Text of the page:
Archive for ‘Terumasa Hino Quintet’

août 5, 2010

Terumasa Hino – Hip Seagull

Note :

« A fine trumpeter influenced by Freddie Hubbard and Miles Davis, Terumasa Hino has long been one of Japan’s best jazz musicians. A professional since 1955, Hino has mostly become known to Americans
since the 1970s due to his Enja recordings, although some of his albums were made available domestically by Catalyst, Inner City, and Blue Note. He moved to the U.S. in 1975, where he worked with
Gil Evans, Jackie McLean, Dave Liebman, and Elvin Jones. Hino spent more of his time in Japan after the early ’80s, and recorded in several different styles ranging from straight-ahead to fusion. »


Origine du Groupe : Japan

Style : Jazz Fusion

Sortie : 1977

Tracklist :

1. Hip Seagull 16:01

2. This Planet Is Ours 6:54

3. Fall 6:28

4. Life Trip 7:35

Terumasa Hino – Trumpet

Kohsuke Mine – Sax (Tenor, Soprano)

John Scofield – Guitar

Mikio Masuda – Piano

Clint Houston – Bass

George Ohtsuka – Drums (2-4)

Motohiko Hino – Drums (1)

M’tume – Percussion, Congas, Voice

Kimiko Kasai – Vocals (3)

Tawatha – Vocals (2)



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juin 20, 2010

Terumasa Hino Quintet – HI-Nology

Note :

Terumasa Hino

Long considered a jazz legend and Japan’s foremost trumpeter, Terumasa Hino has played with almost all the jazz heavyweights throughout the past half century, from Gil Evans and Elvin Jones to
Herbie Hancock and Chick Corea. Born in Tokyo in 1942, Hino made his professional debut at the tender age of thirteen, drawing his main inspiration from Freddie Hubbard and Miles Davis.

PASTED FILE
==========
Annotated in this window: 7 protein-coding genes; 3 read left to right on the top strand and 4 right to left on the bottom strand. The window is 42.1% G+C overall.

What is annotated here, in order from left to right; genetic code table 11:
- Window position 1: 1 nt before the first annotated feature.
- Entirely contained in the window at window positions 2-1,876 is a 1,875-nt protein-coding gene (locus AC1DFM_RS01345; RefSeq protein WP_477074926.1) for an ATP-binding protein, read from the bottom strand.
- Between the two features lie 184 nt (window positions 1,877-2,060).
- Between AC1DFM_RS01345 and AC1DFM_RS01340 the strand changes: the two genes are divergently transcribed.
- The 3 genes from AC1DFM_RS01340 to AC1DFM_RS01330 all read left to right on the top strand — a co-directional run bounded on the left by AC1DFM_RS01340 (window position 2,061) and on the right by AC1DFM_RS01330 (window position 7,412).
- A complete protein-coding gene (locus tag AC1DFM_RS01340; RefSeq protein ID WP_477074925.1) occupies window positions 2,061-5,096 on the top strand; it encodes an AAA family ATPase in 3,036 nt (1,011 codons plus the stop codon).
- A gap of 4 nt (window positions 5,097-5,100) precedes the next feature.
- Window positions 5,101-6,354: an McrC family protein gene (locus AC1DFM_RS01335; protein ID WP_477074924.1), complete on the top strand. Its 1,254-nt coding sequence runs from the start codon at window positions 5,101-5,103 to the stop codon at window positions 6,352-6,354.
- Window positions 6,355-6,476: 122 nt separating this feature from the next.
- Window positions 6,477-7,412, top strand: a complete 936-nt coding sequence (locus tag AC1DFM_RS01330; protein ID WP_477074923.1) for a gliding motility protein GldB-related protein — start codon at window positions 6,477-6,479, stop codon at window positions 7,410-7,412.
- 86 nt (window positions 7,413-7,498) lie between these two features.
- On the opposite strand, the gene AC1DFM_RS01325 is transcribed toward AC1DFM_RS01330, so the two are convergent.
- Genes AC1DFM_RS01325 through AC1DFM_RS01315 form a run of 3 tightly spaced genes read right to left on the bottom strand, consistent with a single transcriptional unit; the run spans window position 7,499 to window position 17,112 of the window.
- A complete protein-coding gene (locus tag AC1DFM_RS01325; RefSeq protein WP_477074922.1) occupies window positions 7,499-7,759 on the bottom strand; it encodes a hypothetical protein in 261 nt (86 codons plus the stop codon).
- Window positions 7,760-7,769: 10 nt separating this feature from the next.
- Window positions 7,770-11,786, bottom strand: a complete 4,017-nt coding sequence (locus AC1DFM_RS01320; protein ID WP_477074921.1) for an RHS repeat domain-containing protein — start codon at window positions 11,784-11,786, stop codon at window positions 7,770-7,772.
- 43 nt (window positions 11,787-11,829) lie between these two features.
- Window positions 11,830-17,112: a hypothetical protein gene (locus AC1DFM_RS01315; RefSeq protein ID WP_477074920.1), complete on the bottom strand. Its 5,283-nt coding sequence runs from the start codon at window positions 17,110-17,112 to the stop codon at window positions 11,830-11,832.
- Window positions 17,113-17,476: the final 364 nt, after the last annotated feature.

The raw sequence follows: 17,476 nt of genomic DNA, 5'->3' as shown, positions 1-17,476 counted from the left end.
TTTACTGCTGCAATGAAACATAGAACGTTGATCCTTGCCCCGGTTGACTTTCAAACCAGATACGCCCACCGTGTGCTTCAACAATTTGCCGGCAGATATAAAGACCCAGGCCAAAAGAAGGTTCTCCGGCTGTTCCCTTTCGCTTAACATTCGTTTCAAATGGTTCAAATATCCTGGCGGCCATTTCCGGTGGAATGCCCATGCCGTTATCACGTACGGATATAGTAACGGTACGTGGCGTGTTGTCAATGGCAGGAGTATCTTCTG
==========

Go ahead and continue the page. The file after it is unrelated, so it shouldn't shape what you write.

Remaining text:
For the first few years of his career, Hino was something of an opportunist, even jumping open Japan’s early ‘60s eleki bandwagon with the cash-in LP TRUMPET IN BLUEJEANS. However, his fiery
temperament and ‘large brilliant tone’, as The Grove Dictionary of Jazz termed it saw Hino’s late ‘60s work increase both in output and quality, and his 1969 Columbia LP HI-NOLOGY as The Terumasa
Hino Quintet was extremely successful commercially.


Fast, extremely energetic fusion jazz album (with the emphasis on jazz). Hino leaves no doubt that he is indebted to Miles Davis; one of the tracks is titled « Like Miles » (and sounds very much
like Miles). And yet, Hino is no Miles clone. In fact, on this 1969 recording Hino ventures into realms that Miles hadn’t really visited yet. After Filles de Kilimanjaro, Miles’ records were
assembled in the studio from snippets, and his live recordings were mostly extended jams of large ensembles. Hi-Nology is much more straightforward and concrete. Whereas Miles became interested
in texture, Hino, despite the fusion idiom, also keeps a footing in hard bop. Therefore, songs are never abandoned for patterns, and when the solos deconstruct a theme, they will always
eventually piece it together again. If Freddie Hubbard hadn’t gone all gooky in the late 1960s, you could image him playing like this.

A very interesting album, much recommended.

And the cover is way beyond cool.

PS. This is the ORIGINAL 1985 CD release. The bonus tracks on the 2005 reissue are best ignored. They lack the electricity, wild energy and funky rhythm of the other tracks and instead present
somewhat clichéd melody lines. They also completely subvert the mood of the album.

By postman99



Origine du Groupe : Japan

Style : Jazz World , Jazz Fusion

Sortie : 1969

Tracklist :

1. Like Miles 9’54 »

2. Electric Zoo 12’30 »

3. Hi-Nology 14’29 »

4. Dupe 7’02 »